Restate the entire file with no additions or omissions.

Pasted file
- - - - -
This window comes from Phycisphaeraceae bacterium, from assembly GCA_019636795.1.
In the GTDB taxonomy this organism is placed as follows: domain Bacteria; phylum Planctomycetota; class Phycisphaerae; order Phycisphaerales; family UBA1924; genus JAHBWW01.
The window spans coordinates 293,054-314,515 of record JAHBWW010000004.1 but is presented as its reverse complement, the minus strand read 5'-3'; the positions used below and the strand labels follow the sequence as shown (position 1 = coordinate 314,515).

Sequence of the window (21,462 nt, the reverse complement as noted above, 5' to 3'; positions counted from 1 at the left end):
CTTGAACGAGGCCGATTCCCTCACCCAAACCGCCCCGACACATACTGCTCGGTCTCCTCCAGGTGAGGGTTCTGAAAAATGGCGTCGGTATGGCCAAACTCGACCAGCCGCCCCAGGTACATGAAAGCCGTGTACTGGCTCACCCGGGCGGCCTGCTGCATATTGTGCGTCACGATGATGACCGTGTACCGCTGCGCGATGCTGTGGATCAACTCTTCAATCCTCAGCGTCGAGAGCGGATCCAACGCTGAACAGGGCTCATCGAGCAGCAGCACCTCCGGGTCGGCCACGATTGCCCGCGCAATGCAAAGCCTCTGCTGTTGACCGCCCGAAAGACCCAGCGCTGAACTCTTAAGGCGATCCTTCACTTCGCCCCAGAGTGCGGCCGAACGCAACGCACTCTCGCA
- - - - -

This window comes from Phycisphaeraceae bacterium, from assembly GCA_019636795.1.
In the GTDB taxonomy this organism is placed as follows: domain Bacteria; phylum Planctomycetota; class Phycisphaerae; order Phycisphaerales; family UBA1924; genus JAHBWW01.
The window spans coordinates 293,054-314,515 of record JAHBWW010000004.1 but is presented as its reverse complement, the minus strand read 5'-3'; the positions used below and the strand labels follow the sequence as shown (position 1 = coordinate 314,515).

Sequence of the window (21,462 nt, the reverse complement as noted above, 5' to 3'; positions counted from 1 at the left end):
CTTGAACGAGGCCGATTCCCTCACCCAAACCGCCCCGACACATACTGCTCGGTCTCCTCCAGGTGAGGGTTCTGAAAAATGGCGTCGGTATGGCCAAACTCGACCAGCCGCCCCAGGTACATGAAAGCCGTGTACTGGCTCACCCGGGCGGCCTGCTGCATATTGTGCGTCACGATGATGACCGTGTACCGCTGCGCGATGCTGTGGATCAACTCTTCAATCCTCAGCGTCGAGAGCGGATCCAACGCTGAACAGGGCTCATCGAGCAGCAGCACCTCCGGGTCGGCCACGATTGCCCGCGCAATGCAAAGCCTCTGCTGTTGACCGCCCGAAAGACCCAGCGCTGAACTCTTAAGGCGATCCTTCACTTCGCCCCAGAGTGCGGCCGAACGCAACGCACTCTCGCA